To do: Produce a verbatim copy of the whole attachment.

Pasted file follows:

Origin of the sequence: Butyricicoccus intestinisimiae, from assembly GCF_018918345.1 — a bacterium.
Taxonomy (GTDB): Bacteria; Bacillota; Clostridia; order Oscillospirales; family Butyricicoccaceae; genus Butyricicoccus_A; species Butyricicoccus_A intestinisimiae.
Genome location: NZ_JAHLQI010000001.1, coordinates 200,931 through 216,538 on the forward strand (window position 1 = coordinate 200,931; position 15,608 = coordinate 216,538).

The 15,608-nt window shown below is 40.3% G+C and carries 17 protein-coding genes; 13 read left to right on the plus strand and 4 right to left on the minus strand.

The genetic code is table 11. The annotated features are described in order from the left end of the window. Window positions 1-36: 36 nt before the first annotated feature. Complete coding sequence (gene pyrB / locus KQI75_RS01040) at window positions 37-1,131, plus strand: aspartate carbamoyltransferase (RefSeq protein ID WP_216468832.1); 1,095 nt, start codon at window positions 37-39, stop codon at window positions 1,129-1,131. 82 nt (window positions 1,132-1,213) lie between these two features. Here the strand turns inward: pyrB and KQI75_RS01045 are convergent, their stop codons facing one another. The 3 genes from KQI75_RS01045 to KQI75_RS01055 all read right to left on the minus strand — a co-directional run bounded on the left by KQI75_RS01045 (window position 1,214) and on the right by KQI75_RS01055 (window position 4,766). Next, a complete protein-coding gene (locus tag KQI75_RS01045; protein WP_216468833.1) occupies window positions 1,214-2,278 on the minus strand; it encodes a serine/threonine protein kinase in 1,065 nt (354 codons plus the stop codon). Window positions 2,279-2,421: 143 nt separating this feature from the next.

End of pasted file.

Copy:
Origin of the sequence: Butyricicoccus intestinisimiae, from assembly GCF_018918345.1 — a bacterium.
Taxonomy (GTDB): Bacteria; Bacillota; Clostridia; order Oscillospirales; family Butyricicoccaceae; genus Butyricicoccus_A; species Butyricicoccus_A intestinisimiae.
Genome location: NZ_JAHLQI010000001.1, coordinates 200,931 through 216,538 on the forward strand (window position 1 = coordinate 200,931; position 15,608 = coordinate 216,538).

The 15,608-nt window shown below is 40.3% G+C and carries 17 protein-coding genes; 13 read left to right on the plus strand and 4 right to left on the minus strand.

The genetic code is table 11. The annotated features are described in order from the left end of the window. Window positions 1-36: 36 nt before the first annotated feature. Complete coding sequence (gene pyrB / locus KQI75_RS01040) at window positions 37-1,131, plus strand: aspartate carbamoyltransferase (RefSeq protein ID WP_216468832.1); 1,095 nt, start codon at window positions 37-39, stop codon at window positions 1,129-1,131. 82 nt (window positions 1,132-1,213) lie between these two features. Here the strand turns inward: pyrB and KQI75_RS01045 are convergent, their stop codons facing one another. The 3 genes from KQI75_RS01045 to KQI75_RS01055 all read right to left on the minus strand — a co-directional run bounded on the left by KQI75_RS01045 (window position 1,214) and on the right by KQI75_RS01055 (window position 4,766). Next, a complete protein-coding gene (locus tag KQI75_RS01045; protein WP_216468833.1) occupies window positions 1,214-2,278 on the minus strand; it encodes a serine/threonine protein kinase in 1,065 nt (354 codons plus the stop codon). Window positions 2,279-2,421: 143 nt separating this feature from the next.